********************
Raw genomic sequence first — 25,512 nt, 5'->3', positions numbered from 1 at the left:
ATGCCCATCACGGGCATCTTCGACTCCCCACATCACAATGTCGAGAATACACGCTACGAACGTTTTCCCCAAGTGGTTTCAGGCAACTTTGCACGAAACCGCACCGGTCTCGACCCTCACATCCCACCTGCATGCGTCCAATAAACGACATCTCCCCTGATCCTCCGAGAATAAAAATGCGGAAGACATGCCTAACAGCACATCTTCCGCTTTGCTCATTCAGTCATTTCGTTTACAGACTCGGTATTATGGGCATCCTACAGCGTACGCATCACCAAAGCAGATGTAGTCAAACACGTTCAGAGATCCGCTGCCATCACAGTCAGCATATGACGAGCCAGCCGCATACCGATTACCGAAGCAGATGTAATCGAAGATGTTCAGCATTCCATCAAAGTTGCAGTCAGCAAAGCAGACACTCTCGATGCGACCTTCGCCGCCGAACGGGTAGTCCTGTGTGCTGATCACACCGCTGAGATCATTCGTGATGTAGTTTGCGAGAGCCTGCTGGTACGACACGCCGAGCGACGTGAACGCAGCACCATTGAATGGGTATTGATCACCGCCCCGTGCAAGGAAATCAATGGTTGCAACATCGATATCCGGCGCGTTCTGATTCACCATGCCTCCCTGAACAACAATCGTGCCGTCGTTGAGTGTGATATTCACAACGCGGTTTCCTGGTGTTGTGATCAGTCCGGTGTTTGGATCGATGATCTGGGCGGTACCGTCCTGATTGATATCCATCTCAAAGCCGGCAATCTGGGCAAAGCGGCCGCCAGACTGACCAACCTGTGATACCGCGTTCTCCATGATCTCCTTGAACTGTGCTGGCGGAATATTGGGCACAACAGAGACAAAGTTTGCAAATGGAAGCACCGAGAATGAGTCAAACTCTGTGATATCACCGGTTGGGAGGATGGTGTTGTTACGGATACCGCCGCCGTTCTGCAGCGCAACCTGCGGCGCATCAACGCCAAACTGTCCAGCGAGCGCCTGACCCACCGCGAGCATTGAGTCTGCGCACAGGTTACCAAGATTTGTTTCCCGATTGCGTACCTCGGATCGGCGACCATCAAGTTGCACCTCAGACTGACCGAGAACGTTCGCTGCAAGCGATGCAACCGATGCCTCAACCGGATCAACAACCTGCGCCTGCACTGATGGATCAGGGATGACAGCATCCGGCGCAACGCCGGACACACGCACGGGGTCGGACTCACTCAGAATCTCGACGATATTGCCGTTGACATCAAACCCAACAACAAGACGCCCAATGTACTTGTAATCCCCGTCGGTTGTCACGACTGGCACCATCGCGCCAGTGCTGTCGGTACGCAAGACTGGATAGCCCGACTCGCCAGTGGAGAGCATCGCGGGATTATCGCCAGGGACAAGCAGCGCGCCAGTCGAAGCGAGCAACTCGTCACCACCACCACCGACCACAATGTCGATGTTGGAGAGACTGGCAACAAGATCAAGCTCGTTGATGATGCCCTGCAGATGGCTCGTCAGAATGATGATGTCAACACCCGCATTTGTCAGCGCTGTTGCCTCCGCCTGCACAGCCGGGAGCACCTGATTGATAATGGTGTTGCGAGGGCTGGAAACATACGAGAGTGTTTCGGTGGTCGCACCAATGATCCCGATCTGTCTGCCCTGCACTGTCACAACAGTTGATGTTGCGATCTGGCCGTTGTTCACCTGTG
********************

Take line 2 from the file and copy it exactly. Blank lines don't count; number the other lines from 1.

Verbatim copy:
ATGCCCATCACGGGCATCTTCGACTCCCCACATCACAATGTCGAGAATACACGCTACGAACGTTTTCCCCAAGTGGTTTCAGGCAACTTTGCACGAAACCGCACCGGTCTCGACCCTCACATCCCACCTGCATGCGTCCAATAAACGACATCTCCCCTGATCCTCCGAGAATAAAAATGCGGAAGACATGCCTAACAGCACATCTTCCGCTTTGCTCATTCAGTCATTTCGTTTACAGACTCGGTATTATGGGCATCCTACAGCGTACGCATCACCAAAGCAGATGTAGTCAAACACGTTCAGAGATCCGCTGCCATCACAGTCAGCATATGACGAGCCAGCCGCATACCGATTACCGAAGCAGATGTAATCGAAGATGTTCAGCATTCCATCAAAGTTGCAGTCAGCAAAGCAGACACTCTCGATGCGACCTTCGCCGCCGAACGGGTAGTCCTGTGTGCTGATCACACCGCTGAGATCATTCGTGATGTAGTTTGCGAGAGCCTGCTGGTACGACACGCCGAGCGACGTGAACGCAGCACCATTGAATGGGTATTGATCACCGCCCCGTGCAAGGAAATCAATGGTTGCAACATCGATATCCGGCGCGTTCTGATTCACCATGCCTCCCTGAACAACAATCGTGCCGTCGTTGAGTGTGATATTCACAACGCGGTTTCCTGGTGTTGTGATCAGTCCGGTGTTTGGATCGATGATCTGGGCGGTACCGTCCTGATTGATATCCATCTCAAAGCCGGCAATCTGGGCAAAGCGGCCGCCAGACTGACCAACCTGTGATACCGCGTTCTCCATGATCTCCTTGAACTGTGCTGGCGGAATATTGGGCACAACAGAGACAAAGTTTGCAAATGGAAGCACCGAGAATGAGTCAAACTCTGTGATATCACCGGTTGGGAGGATGGTGTTGTTACGGATACCGCCGCCGTTCTGCAGCGCAACCTGCGGCGCATCAACGCCAAACTGTCCAGCGAGCGCCTGACCCACCGCGAGCATTGAGTCTGCGCACAGGTTACCAAGATTTGTTTCCCGATTGCGTACCTCGGATCGGCGACCATCAAGTTGCACCTCAGACTGACCGAGAACGTTCGCTGCAAGCGATGCAACCGATGCCTCAACCGGATCAACAACCTGCGCCTGCACTGATGGATCAGGGATGACAGCATCCGGCGCAACGCCGGACACACGCACGGGGTCGGACTCACTCAGAATCTCGACGATATTGCCGTTGACATCAAACCCAACAACAAGACGCCCAATGTACTTGTAATCCCCGTCGGTTGTCACGACTGGCACCATCGCGCCAGTGCTGTCGGTACGCAAGACTGGATAGCCCGACTCGCCAGTGGAGAGCATCGCGGGATTATCGCCAGGGACAAGCAGCGCGCCAGTCGAAGCGAGCAACTCGTCACCACCACCACCGACCACAATGTCGATGTTGGAGAGACTGGCAACAAGATCAAGCTCGTTGATGATGCCCTGCAGATGGCTCGTCAGAATGATGATGTCAACACCCGCATTTGTCAGCGCTGTTGCCTCCGCCTGCACAGCCGGGAGCACCTGATTGATAATGGTGTTGCGAGGGCTGGAAACATACGAGAGTGTTTCGGTGGTCGCACCAATGATCCCGATCTGTCTGCCCTGCACTGTCACAACAGTTGATGTTGCGATCTGGCCGTTGTTCACCTGTG